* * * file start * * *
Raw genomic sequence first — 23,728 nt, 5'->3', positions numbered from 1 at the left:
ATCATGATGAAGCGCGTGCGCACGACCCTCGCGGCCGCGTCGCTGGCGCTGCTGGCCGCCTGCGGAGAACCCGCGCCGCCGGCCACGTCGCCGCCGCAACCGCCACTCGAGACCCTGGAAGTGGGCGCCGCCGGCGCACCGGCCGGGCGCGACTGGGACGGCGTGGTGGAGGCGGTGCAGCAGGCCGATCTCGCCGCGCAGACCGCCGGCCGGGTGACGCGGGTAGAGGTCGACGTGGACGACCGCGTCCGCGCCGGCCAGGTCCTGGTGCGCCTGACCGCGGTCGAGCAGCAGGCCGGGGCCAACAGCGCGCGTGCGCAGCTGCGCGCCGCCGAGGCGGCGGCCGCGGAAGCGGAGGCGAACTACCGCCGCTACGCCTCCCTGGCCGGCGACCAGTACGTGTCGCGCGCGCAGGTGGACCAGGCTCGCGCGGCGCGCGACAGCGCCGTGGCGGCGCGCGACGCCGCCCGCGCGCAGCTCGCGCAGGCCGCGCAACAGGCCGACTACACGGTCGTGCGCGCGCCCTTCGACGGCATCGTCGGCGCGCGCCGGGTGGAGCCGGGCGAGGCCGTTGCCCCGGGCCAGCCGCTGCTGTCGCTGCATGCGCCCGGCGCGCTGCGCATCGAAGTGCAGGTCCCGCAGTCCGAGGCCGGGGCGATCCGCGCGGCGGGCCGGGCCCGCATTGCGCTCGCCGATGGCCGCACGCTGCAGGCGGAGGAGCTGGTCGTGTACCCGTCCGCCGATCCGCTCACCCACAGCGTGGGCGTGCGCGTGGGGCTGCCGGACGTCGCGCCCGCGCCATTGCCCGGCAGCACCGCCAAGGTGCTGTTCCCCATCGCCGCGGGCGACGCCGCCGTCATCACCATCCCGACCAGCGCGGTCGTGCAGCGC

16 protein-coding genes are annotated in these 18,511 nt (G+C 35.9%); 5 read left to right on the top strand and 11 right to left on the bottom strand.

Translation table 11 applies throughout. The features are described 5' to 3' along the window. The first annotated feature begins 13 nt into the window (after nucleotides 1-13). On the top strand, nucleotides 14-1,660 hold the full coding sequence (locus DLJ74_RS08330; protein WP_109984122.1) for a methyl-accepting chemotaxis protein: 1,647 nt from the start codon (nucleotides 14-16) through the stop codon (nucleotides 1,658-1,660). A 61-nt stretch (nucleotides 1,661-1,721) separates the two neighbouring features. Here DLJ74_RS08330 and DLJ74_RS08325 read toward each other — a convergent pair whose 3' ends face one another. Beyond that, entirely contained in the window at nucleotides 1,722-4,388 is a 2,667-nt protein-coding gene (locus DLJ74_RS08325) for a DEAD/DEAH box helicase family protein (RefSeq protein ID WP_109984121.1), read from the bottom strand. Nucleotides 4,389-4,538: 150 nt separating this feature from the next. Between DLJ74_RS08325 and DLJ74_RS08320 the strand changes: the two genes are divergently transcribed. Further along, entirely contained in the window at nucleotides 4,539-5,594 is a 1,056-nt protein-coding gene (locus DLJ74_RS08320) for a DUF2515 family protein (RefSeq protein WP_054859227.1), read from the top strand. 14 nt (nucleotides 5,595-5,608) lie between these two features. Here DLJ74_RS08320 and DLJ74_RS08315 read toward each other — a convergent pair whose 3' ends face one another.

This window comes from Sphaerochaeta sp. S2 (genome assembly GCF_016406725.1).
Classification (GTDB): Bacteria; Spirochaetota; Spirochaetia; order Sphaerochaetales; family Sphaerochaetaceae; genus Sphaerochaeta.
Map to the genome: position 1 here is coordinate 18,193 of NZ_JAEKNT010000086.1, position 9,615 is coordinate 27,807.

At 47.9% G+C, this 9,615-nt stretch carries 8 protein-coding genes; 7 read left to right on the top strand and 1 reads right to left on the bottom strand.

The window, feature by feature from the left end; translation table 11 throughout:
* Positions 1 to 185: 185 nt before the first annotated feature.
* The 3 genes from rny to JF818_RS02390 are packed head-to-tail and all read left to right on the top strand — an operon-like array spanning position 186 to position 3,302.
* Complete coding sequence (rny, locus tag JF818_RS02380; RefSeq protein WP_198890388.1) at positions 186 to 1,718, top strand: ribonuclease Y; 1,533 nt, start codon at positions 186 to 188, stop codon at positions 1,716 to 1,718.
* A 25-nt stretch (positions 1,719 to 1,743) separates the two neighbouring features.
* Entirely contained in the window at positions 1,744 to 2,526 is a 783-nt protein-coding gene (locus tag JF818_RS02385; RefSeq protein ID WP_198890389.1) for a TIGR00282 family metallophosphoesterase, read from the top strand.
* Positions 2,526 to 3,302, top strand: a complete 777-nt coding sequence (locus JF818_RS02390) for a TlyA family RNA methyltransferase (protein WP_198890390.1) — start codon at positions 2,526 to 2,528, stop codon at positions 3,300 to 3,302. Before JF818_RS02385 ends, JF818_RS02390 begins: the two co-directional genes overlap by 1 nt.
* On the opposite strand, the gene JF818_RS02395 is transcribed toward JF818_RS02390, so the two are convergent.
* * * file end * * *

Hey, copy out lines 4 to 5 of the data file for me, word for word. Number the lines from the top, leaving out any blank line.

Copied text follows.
Translation table 11 applies throughout. The features are described 5' to 3' along the window. The first annotated feature begins 13 nt into the window (after nucleotides 1-13). On the top strand, nucleotides 14-1,660 hold the full coding sequence (locus DLJ74_RS08330; protein WP_109984122.1) for a methyl-accepting chemotaxis protein: 1,647 nt from the start codon (nucleotides 14-16) through the stop codon (nucleotides 1,658-1,660). A 61-nt stretch (nucleotides 1,661-1,721) separates the two neighbouring features. Here DLJ74_RS08330 and DLJ74_RS08325 read toward each other — a convergent pair whose 3' ends face one another. Beyond that, entirely contained in the window at nucleotides 1,722-4,388 is a 2,667-nt protein-coding gene (locus DLJ74_RS08325) for a DEAD/DEAH box helicase family protein (RefSeq protein ID WP_109984121.1), read from the bottom strand. Nucleotides 4,389-4,538: 150 nt separating this feature from the next. Between DLJ74_RS08325 and DLJ74_RS08320 the strand changes: the two genes are divergently transcribed. Further along, entirely contained in the window at nucleotides 4,539-5,594 is a 1,056-nt protein-coding gene (locus DLJ74_RS08320) for a DUF2515 family protein (RefSeq protein WP_054859227.1), read from the top strand. 14 nt (nucleotides 5,595-5,608) lie between these two features. Here DLJ74_RS08320 and DLJ74_RS08315 read toward each other — a convergent pair whose 3' ends face one another.

This window comes from Sphaerochaeta sp. S2 (genome assembly GCF_016406725.1).